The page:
The cancellation of Victoria’s first 2022 cruise isn’t abnormal for the start of any season, says Greater Victoria Harbour Authority’s CEO, who has faith that Canada and the U.S.’s COVID protocols will allow cruises safely into Victoria throughout the summer.
The Caribbean Princess cancelled its Wednesday arrival to Ogden Point on Saturday (April 2) for maintenance.
However, the same day, the U.S. Centre for Disease Control listed the Princess with an “orange” COVID status, meaning more than nine (or more than 0.3 per cent) of their capacity of 3,080 passengers tested positive for the virus. The CDC has since started an outbreak investigation.
Holland America Line’s Koningsdam, the next cruise scheduled to arrive at Victoria this Saturday (April 9), has the CDC’s yellow status; less than seven of the 2,650 capacity are positive for COVID and the CDC is monitoring the vessel.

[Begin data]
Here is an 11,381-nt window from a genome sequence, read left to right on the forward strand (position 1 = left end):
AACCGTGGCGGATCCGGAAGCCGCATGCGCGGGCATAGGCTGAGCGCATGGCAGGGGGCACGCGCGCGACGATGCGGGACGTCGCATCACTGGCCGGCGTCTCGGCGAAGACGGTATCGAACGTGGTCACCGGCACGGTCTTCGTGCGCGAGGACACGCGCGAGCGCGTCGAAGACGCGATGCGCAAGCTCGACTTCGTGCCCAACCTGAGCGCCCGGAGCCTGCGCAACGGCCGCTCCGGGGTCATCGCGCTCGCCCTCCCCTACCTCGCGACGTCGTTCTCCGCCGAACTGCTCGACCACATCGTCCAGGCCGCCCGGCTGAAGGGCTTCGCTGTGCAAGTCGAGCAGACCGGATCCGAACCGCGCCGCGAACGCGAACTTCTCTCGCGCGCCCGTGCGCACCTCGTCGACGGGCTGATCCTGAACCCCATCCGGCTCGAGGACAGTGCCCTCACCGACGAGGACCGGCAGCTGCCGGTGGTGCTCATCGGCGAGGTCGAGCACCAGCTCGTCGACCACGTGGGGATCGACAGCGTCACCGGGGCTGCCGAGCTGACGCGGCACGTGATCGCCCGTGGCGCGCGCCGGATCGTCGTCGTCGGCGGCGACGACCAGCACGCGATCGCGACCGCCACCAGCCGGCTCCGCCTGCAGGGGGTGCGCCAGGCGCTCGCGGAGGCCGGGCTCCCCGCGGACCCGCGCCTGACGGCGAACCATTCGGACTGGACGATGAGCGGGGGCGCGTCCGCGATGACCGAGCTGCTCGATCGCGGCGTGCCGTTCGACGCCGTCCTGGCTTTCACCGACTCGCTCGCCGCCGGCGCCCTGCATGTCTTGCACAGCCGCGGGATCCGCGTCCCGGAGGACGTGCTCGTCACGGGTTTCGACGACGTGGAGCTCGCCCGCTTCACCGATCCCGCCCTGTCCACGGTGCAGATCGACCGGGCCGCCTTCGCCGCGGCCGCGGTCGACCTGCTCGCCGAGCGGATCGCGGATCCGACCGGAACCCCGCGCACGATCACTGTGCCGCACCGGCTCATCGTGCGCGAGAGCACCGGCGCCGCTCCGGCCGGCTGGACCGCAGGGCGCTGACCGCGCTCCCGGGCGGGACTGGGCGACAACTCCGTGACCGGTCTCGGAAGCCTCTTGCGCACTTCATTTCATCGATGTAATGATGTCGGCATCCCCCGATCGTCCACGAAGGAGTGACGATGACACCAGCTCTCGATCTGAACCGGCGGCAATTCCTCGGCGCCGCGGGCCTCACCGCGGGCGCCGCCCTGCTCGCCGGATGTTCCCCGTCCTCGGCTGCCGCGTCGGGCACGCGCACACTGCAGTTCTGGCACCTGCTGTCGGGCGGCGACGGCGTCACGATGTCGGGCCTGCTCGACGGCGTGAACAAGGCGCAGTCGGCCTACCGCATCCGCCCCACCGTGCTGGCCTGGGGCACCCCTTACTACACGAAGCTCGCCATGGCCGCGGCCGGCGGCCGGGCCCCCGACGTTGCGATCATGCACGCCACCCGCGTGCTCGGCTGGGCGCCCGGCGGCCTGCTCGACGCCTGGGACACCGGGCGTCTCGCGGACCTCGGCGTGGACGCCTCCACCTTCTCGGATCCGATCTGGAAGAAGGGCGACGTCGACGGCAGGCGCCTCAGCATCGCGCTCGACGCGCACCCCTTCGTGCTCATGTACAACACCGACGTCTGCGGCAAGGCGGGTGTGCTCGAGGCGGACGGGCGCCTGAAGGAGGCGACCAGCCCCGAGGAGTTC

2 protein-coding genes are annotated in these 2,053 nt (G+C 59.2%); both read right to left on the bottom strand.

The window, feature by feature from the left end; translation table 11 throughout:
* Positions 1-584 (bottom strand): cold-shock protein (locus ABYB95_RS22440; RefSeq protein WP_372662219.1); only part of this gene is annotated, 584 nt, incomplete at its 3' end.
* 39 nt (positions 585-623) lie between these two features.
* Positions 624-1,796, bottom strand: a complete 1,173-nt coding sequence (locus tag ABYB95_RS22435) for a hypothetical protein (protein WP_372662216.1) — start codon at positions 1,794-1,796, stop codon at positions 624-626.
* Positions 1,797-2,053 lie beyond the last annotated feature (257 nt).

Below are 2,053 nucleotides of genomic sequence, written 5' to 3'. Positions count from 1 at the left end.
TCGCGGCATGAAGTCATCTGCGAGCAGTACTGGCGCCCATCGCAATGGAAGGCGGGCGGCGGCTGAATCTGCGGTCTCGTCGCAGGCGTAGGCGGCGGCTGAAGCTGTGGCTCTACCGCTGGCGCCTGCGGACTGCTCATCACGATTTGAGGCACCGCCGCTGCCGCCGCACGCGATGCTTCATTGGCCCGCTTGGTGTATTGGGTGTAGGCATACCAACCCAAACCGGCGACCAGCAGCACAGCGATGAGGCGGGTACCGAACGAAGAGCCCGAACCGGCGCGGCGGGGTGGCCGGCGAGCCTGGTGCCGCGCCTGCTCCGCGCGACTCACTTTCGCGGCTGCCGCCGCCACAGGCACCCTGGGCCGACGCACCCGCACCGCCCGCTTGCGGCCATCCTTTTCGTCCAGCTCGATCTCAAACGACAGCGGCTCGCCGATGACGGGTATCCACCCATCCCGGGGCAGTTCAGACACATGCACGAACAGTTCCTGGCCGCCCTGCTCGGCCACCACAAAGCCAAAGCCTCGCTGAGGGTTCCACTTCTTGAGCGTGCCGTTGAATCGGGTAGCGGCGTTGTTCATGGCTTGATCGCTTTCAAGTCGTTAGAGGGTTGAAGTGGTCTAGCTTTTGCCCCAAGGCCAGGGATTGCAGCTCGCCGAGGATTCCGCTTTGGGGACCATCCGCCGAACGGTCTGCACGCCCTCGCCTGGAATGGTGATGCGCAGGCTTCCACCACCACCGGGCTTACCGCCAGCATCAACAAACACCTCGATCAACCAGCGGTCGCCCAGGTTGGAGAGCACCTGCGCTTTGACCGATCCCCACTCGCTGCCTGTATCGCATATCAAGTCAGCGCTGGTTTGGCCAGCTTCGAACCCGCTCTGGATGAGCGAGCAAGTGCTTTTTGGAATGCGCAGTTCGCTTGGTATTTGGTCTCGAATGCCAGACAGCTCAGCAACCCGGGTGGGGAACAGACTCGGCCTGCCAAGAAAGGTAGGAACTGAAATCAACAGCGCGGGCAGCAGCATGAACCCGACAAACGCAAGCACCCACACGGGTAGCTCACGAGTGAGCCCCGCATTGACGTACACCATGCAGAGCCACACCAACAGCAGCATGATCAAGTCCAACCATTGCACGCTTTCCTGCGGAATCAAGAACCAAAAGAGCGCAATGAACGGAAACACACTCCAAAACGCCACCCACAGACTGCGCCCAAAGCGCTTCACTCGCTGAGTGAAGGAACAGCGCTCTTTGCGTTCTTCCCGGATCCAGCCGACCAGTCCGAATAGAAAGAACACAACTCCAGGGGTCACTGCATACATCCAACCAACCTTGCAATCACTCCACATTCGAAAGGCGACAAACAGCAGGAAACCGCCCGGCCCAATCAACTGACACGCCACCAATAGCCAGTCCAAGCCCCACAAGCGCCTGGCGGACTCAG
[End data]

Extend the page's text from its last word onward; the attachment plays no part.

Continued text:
Despite the closeness of the Caribbean Princess’s cancellation to discovery of an onboard COVID outbreak, the lost arrival is typical for the start of any cruise season, said harbour authority CEO Ian Robertson. In the past two weeks, the authority has received at least 10 notices for added or cancelled cruises to Victoria. Their yearly budget accounts for five per cent of expected cruises cancelling arrival due to anything from maintenance to high winds.
The Caribbean Princess was also on a repositioning cruise – a shorter voyage transitioning from the Atlantic or South Pacific to the Pacific Northwest ocean which more often sees port-of-calls cancelled for maintenance.
The harbour authority follows Transportation Canada’s ship-to-shore COVID checklist, which requires plans for isolating COVID-positive passengers on their cruise or in local hotels, among other measures.
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